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Rhodamine isothiocyanate (RITC) as intravital fluorescent marker for programmed cell death
  1. M Hristova,
  2. L Thei,
  3. M Picard,
  4. D Peebles,
  5. G Raivich
  1. Perinatal Brain Repair Group, Institute for Women's Health, University College London, London, UK


The injury-associated cell death is a critical component of neonatal hypoxic ischaemic insult, but its extent normally only becomes visible on postmortem analysis. Here, in vivo availability of fluorescent markers could improve real time assessment of apoptotic processes in the injured but living organism. Although systemic application of rhodamine isothiocyanate (RITC) was initially developed as intravital marker of circulating leucocytes, recent studies in our group showed that the fluorescent marker enters the developing postnatal brain, to label neuronal and glial nuclei, showing blebbing and pyknosis, with a high fraction of RITC+ cells showing costaining for nuclear TUNEL and cytoplasmic cleaved caspase 3.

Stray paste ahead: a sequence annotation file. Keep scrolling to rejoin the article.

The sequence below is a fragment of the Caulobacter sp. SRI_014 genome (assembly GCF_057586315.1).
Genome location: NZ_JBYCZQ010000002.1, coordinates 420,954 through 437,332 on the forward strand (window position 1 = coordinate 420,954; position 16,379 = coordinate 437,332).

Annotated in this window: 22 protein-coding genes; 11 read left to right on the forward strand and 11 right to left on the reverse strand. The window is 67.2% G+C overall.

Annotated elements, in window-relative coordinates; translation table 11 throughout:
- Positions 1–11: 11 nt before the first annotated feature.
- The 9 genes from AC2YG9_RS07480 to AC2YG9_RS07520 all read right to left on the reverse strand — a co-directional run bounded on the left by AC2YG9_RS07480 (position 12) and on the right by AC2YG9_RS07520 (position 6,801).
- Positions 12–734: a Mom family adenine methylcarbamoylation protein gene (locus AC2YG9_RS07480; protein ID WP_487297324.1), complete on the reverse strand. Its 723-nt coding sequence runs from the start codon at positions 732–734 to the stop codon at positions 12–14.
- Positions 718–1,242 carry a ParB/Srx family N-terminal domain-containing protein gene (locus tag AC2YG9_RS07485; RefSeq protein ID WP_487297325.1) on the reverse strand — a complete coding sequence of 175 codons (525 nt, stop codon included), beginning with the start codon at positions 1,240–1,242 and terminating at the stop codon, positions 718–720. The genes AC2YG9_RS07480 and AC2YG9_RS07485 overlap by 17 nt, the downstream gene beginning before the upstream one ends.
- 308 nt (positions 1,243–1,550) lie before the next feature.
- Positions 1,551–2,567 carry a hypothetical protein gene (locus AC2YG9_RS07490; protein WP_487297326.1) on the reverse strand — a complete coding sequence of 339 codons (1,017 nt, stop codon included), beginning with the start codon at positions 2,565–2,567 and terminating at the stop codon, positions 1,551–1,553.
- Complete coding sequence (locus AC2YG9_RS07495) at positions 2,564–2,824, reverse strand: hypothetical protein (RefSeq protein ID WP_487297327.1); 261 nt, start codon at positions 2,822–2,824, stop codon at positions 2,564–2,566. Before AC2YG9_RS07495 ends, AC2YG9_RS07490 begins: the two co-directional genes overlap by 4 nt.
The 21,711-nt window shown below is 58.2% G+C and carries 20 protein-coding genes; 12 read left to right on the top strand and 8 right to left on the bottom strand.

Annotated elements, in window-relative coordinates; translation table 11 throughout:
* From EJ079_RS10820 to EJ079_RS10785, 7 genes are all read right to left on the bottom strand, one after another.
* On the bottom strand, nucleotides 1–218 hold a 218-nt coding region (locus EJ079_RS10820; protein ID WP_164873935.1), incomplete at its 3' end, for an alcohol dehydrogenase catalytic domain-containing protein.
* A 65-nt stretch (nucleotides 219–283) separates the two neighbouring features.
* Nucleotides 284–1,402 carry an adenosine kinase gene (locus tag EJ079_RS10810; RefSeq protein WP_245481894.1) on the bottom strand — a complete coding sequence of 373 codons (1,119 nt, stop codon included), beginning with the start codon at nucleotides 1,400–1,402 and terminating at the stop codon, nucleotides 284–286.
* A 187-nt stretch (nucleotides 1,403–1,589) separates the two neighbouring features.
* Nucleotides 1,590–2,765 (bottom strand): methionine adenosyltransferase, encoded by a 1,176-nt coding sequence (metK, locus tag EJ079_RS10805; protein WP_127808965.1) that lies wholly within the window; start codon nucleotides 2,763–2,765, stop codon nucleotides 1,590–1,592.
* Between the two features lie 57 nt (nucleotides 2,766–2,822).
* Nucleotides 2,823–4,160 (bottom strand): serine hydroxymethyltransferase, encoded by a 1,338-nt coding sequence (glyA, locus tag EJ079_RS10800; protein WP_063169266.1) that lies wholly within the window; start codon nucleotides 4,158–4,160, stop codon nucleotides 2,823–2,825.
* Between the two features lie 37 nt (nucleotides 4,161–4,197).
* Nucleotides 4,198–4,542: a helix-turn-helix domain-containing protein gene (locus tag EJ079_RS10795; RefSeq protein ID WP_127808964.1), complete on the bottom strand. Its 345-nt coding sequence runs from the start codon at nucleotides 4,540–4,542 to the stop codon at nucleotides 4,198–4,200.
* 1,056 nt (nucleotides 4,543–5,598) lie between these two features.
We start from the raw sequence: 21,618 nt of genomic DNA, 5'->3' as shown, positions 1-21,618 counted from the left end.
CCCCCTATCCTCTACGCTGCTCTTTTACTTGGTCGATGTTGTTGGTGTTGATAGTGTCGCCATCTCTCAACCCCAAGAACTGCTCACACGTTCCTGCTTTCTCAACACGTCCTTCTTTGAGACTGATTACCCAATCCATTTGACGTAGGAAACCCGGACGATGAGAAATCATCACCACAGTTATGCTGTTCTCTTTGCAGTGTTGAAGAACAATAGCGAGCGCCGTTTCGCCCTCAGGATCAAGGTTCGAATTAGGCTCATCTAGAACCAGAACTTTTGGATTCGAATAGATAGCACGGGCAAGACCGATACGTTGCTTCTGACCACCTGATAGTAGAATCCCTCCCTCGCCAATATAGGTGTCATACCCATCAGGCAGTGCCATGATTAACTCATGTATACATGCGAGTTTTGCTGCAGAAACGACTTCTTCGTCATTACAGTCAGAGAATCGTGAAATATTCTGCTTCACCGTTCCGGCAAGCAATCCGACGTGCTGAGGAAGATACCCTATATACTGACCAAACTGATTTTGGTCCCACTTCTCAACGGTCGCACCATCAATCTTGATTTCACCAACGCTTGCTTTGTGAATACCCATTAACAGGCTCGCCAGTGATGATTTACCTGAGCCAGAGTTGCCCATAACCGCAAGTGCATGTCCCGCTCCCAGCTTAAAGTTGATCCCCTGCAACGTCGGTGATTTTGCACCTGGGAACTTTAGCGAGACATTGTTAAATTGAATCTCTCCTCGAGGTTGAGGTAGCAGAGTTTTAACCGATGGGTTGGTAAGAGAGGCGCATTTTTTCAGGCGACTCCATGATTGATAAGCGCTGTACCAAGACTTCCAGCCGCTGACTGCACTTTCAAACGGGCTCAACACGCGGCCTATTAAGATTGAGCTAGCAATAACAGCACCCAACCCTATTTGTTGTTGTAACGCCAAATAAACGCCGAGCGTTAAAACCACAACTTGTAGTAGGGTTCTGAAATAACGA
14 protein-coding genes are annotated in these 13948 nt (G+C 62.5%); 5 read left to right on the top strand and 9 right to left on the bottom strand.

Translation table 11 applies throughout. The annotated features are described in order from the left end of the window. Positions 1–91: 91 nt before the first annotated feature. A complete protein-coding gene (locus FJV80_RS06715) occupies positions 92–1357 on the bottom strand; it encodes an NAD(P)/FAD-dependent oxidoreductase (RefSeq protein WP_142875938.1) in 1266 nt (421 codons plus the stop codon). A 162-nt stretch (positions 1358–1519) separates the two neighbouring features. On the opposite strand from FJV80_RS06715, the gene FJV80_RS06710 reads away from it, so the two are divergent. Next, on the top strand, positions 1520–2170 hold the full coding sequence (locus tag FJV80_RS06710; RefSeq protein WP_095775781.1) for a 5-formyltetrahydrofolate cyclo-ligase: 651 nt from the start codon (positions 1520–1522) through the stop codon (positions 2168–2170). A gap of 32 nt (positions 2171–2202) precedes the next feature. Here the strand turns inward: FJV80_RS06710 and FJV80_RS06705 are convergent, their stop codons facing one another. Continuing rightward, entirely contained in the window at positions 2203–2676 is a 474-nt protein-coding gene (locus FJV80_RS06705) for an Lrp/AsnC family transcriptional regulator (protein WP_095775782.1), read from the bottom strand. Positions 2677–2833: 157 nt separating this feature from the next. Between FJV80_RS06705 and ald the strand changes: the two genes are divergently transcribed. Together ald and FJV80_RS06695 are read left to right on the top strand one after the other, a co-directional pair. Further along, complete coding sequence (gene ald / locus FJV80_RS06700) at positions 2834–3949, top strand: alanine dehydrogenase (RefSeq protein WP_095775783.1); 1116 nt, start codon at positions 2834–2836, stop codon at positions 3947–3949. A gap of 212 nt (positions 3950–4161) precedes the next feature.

Here, we explored intravital RITC staining to map out dying populations following neonatal hypoxic ischaemic (nHI) insult in mice (Rice-Vannucci), neonatal transection of the mouse facial nerve (nFA) and transection in adult animal (aFA), which is also associated with extensive cell death, but unlike nHI and nFA not associated with TUNEL or Caspase 3 reactivity. In the current study, the neonatal injuries were associated with high numbers of RITC+ cells with a peak at 16 h (nHI) and 24 h (nFA), with a high degree of colocalisation with TUNEL as well as the same temporal profile. In contrast, peak cell death in aFA model at 14 days after injury, was not associated with either RITC or TUNEL reactivity. Altogether, the current data suggest RITC as intravital fluorescent dye that could be used to image the programmed form of cell death and effects of therapeutic intervention in neonatal HI insult.

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